Ever since President Donald Trump earned enough votes to become the 45th president of the United States, national retailers became a focal point for the anti-Trump movement. That's because many of Trump's and his family's brands and businesses have ties with retail sales outlets. People who dislike the president want to try to get back at him financially by boycotting his interests.
The anti-Trump movement of boycotting the sales of his and his family's items started with the #GrabYourWallet hashtag in October 2016. Digital strategist Shannon Coulter developed a spreadsheet using the Twitter hashtag as a way to compile names of national retailers that sell Trump's brand, products or services. The list includes companies that endorsed Trump during the election even if he doesn't sell his items with them.
For example, Coulter included Yuengling Beer on the list because its founder endorsed Trump. The Honest Company advertised heavily during Trump's run on the NBC show "Celebrity Apprentice." There's also the obvious choices of Trump Hotels, and the golf courses and brands that say Trump Organization. While the list is not necessarily comprehensive, as of mid-February 2017, the spreadsheet includes some major retailers in the anti-Trump movement.
Amazon.com sells copies of Trump's bestselling book, "The Art of the Deal." The e-commerce giant also carries Ivanka Trump's shoe line, plus a bevy of other Trump-named merchandise. The irony here is that supporters of the president actually have something in common with the anti-Trump movement in terms of dislike for a retailer because Amazon CEO Jeff Bezos said he wants to send the New York real estate tycoon to outer space as a way to get Trump out of American democracy.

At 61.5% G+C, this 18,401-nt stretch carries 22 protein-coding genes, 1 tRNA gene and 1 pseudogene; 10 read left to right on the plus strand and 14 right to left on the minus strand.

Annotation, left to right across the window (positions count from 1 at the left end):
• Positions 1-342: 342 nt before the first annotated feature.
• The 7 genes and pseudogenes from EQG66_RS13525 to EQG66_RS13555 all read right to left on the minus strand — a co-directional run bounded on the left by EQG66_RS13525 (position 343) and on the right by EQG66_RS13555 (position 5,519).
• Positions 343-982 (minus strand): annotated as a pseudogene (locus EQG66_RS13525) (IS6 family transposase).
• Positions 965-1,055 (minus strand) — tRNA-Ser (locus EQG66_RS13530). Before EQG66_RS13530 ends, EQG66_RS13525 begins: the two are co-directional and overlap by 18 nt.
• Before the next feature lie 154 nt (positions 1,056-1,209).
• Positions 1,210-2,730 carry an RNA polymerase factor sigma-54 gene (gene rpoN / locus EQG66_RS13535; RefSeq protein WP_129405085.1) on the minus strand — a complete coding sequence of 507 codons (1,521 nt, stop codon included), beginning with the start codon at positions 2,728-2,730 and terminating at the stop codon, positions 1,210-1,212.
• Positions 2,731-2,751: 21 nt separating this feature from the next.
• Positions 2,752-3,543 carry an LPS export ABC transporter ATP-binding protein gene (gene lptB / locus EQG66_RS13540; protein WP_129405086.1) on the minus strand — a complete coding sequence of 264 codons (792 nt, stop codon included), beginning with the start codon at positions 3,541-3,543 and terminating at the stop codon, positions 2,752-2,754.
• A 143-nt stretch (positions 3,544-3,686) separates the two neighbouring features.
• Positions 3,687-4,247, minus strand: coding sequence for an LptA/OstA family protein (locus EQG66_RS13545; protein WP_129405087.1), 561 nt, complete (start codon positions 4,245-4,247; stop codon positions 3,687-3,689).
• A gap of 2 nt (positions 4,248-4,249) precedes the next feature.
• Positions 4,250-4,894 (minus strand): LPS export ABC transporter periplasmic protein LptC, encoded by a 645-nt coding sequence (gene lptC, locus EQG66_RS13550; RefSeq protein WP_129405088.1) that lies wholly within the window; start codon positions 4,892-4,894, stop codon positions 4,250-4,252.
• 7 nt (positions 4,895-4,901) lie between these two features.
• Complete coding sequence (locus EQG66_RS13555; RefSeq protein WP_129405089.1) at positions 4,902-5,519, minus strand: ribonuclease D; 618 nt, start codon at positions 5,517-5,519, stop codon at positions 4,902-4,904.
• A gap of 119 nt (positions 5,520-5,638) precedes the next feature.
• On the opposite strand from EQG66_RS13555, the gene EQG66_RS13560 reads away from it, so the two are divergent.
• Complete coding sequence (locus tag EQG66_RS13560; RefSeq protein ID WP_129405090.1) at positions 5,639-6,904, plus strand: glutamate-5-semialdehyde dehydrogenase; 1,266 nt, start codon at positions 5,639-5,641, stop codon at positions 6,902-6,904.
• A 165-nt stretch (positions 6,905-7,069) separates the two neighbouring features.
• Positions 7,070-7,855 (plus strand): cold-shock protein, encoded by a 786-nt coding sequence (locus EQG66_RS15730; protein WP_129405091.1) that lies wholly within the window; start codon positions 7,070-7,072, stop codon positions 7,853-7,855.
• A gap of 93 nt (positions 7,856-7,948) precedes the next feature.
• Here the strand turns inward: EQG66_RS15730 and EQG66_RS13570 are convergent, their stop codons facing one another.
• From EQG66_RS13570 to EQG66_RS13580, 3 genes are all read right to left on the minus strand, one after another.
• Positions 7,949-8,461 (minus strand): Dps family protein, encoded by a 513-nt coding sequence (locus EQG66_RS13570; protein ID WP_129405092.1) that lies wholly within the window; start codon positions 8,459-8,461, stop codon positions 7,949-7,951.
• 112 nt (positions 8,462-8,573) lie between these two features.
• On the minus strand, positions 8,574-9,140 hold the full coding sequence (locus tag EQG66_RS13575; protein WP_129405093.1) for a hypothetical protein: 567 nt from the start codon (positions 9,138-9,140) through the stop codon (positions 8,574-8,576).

Legendary New York icon Bloomingdales carries Ivanka Trump's shoes and handbags. Some retailers joined the anti-Trump movement willingly despite the possibility of losing sales. Macy's stopped carrying Donald Trump's menswear brand in 2015 following his disparaging remarks against Mexicans, while Shoes.com announced after the election it would stop selling Ivanka Trump's shoe line. Wal-Mart, Wayfair and Zulily all distanced themselves from Trump merchandise following his election victory.
Bed Bath & Beyond
Bed Bath & Beyond markets Ivanka Trump's diaper bags, as does Buy Buy Baby. The latter retailer also sells her line of handbags. Bluefly markets Ivanka Trump's handbags, but at extreme discounts. Dillard's, HSN, Lord & Taylor, Macy's, TJ Maxx and Neiman Marcus all sell Ivanka Trump's stuff. Macy's sells other Trump family brands despite dropping the menswear line.
There are two basic principles at work here. One is that retailers must determine if the Trump name hurts or helps their sales. The second revolves around raw sales numbers. If people do not buy Trump's merchandise, retailers may remove the items from store shelves willingly.
As of February 2017, the results of the anti-Trump movement among retailers have yet to play out on the national stage. The polarizing political figure's brand may suffer during his presidency, or it may get a boost from the near-constant attention he receives as the highest elected official in America.
Photo courtesy of pamelaspunch at Flickr.com